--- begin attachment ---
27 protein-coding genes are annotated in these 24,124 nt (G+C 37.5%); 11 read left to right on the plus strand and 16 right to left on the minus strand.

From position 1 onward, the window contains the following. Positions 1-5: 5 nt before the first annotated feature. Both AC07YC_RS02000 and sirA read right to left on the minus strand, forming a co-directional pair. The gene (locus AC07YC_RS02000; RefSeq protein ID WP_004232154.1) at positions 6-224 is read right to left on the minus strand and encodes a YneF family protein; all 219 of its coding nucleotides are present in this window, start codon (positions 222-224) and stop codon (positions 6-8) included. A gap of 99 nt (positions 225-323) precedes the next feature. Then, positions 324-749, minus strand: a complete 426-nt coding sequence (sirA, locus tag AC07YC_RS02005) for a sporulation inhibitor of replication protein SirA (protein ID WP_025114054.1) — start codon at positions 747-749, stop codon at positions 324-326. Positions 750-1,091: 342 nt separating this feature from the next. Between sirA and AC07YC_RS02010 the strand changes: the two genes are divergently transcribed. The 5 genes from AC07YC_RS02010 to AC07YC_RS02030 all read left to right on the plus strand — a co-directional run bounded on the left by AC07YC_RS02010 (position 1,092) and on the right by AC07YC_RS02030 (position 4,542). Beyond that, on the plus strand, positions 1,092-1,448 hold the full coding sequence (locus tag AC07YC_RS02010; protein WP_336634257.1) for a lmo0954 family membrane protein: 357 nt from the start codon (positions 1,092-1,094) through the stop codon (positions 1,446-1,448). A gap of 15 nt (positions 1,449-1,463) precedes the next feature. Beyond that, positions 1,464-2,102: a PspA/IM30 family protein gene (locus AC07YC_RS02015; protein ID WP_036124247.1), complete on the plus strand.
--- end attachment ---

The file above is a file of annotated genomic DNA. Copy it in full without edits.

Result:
27 protein-coding genes are annotated in these 24,124 nt (G+C 37.5%); 11 read left to right on the plus strand and 16 right to left on the minus strand.

From position 1 onward, the window contains the following. Positions 1-5: 5 nt before the first annotated feature. Both AC07YC_RS02000 and sirA read right to left on the minus strand, forming a co-directional pair. The gene (locus AC07YC_RS02000; RefSeq protein ID WP_004232154.1) at positions 6-224 is read right to left on the minus strand and encodes a YneF family protein; all 219 of its coding nucleotides are present in this window, start codon (positions 222-224) and stop codon (positions 6-8) included. A gap of 99 nt (positions 225-323) precedes the next feature. Then, positions 324-749, minus strand: a complete 426-nt coding sequence (sirA, locus tag AC07YC_RS02005) for a sporulation inhibitor of replication protein SirA (protein ID WP_025114054.1) — start codon at positions 747-749, stop codon at positions 324-326. Positions 750-1,091: 342 nt separating this feature from the next. Between sirA and AC07YC_RS02010 the strand changes: the two genes are divergently transcribed. The 5 genes from AC07YC_RS02010 to AC07YC_RS02030 all read left to right on the plus strand — a co-directional run bounded on the left by AC07YC_RS02010 (position 1,092) and on the right by AC07YC_RS02030 (position 4,542). Beyond that, on the plus strand, positions 1,092-1,448 hold the full coding sequence (locus tag AC07YC_RS02010; protein WP_336634257.1) for a lmo0954 family membrane protein: 357 nt from the start codon (positions 1,092-1,094) through the stop codon (positions 1,446-1,448). A gap of 15 nt (positions 1,449-1,463) precedes the next feature. Beyond that, positions 1,464-2,102: a PspA/IM30 family protein gene (locus AC07YC_RS02015; protein ID WP_036124247.1), complete on the plus strand.